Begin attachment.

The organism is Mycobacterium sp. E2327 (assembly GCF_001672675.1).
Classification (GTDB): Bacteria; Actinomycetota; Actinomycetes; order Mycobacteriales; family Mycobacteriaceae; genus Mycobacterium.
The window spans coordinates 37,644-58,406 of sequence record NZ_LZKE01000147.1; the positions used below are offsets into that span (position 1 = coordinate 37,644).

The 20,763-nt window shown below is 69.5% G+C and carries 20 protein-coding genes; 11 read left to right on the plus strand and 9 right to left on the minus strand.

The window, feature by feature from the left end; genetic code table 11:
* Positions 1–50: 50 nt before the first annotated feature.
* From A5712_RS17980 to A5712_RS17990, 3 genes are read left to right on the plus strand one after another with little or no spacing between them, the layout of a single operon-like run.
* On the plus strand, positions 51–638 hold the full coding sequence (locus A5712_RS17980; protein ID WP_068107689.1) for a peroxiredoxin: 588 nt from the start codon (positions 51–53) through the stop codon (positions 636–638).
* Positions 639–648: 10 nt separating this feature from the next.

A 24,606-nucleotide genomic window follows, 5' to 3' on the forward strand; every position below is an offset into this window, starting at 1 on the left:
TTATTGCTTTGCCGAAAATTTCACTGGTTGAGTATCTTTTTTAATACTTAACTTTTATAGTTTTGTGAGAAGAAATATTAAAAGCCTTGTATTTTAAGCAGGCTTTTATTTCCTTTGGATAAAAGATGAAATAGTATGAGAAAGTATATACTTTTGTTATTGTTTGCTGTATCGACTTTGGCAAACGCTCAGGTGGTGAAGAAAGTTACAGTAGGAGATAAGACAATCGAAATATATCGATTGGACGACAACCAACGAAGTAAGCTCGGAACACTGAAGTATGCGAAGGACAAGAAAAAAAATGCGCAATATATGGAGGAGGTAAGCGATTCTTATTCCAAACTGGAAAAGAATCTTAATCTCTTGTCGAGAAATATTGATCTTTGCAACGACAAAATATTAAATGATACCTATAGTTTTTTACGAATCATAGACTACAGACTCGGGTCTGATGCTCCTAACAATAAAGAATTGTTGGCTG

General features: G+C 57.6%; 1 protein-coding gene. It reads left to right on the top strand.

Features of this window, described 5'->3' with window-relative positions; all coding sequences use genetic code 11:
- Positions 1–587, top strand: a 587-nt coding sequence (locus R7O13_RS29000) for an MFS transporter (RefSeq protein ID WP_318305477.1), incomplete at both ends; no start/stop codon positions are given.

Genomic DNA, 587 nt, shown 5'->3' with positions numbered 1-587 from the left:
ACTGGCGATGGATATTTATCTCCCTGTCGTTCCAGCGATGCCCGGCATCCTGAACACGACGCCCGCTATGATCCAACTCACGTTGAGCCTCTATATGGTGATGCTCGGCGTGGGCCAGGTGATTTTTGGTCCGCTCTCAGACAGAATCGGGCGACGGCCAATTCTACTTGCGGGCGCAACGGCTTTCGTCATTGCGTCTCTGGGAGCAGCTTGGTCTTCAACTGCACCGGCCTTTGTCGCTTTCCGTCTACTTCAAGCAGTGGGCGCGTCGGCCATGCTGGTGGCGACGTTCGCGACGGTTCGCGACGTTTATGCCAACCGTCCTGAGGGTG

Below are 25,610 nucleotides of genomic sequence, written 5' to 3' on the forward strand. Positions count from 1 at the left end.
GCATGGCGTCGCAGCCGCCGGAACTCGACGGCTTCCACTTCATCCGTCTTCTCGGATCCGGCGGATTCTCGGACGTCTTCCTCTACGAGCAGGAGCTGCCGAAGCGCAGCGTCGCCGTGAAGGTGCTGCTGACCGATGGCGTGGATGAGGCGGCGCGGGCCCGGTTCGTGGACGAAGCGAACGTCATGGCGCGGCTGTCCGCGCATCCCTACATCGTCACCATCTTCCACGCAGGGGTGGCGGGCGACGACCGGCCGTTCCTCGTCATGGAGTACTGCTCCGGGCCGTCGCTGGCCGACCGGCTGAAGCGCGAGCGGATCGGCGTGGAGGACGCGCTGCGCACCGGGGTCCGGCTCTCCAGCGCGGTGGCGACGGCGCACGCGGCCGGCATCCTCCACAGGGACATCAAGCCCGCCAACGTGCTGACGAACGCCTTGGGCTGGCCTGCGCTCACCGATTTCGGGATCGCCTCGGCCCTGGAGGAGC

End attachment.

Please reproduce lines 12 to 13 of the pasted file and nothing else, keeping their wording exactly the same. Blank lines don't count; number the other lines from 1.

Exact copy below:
General features: G+C 57.6%; 1 protein-coding gene. It reads left to right on the top strand.

Features of this window, described 5'->3' with window-relative positions; all coding sequences use genetic code 11: